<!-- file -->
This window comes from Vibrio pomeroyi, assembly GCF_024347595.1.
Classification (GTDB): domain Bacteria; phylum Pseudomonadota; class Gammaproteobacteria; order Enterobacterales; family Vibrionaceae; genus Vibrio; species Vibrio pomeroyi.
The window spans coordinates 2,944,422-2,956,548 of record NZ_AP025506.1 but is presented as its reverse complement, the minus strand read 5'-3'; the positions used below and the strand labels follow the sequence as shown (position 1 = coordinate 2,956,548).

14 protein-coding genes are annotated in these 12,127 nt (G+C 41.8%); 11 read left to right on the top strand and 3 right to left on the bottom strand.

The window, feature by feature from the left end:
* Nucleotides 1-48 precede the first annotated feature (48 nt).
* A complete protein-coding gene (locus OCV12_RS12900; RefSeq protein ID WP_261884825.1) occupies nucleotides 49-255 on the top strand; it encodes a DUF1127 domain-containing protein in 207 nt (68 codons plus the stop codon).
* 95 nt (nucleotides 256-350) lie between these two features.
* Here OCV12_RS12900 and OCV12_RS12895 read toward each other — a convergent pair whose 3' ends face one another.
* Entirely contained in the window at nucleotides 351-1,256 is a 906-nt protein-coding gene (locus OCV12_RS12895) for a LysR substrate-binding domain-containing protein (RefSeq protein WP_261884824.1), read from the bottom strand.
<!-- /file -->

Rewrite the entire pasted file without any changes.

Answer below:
This window comes from Vibrio pomeroyi, assembly GCF_024347595.1.
Classification (GTDB): domain Bacteria; phylum Pseudomonadota; class Gammaproteobacteria; order Enterobacterales; family Vibrionaceae; genus Vibrio; species Vibrio pomeroyi.
The window spans coordinates 2,944,422-2,956,548 of record NZ_AP025506.1 but is presented as its reverse complement, the minus strand read 5'-3'; the positions used below and the strand labels follow the sequence as shown (position 1 = coordinate 2,956,548).

14 protein-coding genes are annotated in these 12,127 nt (G+C 41.8%); 11 read left to right on the top strand and 3 right to left on the bottom strand.

The window, feature by feature from the left end:
* Nucleotides 1-48 precede the first annotated feature (48 nt).
* A complete protein-coding gene (locus OCV12_RS12900; RefSeq protein ID WP_261884825.1) occupies nucleotides 49-255 on the top strand; it encodes a DUF1127 domain-containing protein in 207 nt (68 codons plus the stop codon).
* 95 nt (nucleotides 256-350) lie between these two features.
* Here OCV12_RS12900 and OCV12_RS12895 read toward each other — a convergent pair whose 3' ends face one another.
* Entirely contained in the window at nucleotides 351-1,256 is a 906-nt protein-coding gene (locus OCV12_RS12895) for a LysR substrate-binding domain-containing protein (RefSeq protein WP_261884824.1), read from the bottom strand.